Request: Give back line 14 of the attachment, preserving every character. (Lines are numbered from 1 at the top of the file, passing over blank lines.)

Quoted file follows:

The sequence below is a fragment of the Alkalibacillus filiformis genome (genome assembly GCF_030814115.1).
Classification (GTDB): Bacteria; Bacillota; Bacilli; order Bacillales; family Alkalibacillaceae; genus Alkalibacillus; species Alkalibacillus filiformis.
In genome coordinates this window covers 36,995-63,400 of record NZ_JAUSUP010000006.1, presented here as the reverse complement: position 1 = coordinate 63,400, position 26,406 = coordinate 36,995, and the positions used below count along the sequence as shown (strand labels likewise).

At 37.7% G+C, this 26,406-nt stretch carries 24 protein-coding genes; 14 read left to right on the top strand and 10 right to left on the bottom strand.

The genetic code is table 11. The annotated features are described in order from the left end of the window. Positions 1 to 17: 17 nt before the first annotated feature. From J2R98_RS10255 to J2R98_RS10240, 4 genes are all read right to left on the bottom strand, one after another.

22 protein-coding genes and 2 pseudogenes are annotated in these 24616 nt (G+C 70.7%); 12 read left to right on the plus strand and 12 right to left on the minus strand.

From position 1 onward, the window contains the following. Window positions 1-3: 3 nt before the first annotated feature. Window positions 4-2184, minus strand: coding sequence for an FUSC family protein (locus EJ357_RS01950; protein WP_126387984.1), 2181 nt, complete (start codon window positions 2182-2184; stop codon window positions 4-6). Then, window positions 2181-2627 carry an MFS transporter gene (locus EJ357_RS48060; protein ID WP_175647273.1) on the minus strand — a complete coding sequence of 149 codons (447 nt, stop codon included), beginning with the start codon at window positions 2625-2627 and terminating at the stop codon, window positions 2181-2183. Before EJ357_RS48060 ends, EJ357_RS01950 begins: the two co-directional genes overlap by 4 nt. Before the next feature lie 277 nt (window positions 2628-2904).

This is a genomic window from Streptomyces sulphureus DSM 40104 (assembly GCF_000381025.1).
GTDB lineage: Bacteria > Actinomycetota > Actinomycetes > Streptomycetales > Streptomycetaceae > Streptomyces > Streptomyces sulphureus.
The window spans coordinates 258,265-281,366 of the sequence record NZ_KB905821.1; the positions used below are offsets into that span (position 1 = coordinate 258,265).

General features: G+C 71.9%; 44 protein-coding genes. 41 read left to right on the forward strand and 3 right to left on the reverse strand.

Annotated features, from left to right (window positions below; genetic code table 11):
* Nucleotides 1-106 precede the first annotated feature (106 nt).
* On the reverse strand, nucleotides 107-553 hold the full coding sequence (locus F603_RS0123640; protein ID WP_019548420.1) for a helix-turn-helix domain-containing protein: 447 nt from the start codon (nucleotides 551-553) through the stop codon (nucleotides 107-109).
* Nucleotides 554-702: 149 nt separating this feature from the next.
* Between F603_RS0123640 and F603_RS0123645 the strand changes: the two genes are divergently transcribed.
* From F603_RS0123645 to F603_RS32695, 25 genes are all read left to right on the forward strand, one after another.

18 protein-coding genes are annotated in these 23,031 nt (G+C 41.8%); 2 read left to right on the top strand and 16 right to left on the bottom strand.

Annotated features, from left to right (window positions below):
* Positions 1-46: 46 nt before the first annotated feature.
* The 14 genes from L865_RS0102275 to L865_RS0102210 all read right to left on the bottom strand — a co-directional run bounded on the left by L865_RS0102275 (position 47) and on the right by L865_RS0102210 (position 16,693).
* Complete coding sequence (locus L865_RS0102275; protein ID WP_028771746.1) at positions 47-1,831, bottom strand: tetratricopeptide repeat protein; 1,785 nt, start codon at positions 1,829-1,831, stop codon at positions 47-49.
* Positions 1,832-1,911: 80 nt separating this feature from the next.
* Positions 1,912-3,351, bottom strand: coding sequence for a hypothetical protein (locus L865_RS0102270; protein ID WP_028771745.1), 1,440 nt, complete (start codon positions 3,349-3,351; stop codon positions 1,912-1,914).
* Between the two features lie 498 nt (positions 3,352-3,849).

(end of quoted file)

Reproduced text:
* On the reverse strand, nucleotides 107-553 hold the full coding sequence (locus F603_RS0123640; protein ID WP_019548420.1) for a helix-turn-helix domain-containing protein: 447 nt from the start codon (nucleotides 551-553) through the stop codon (nucleotides 107-109).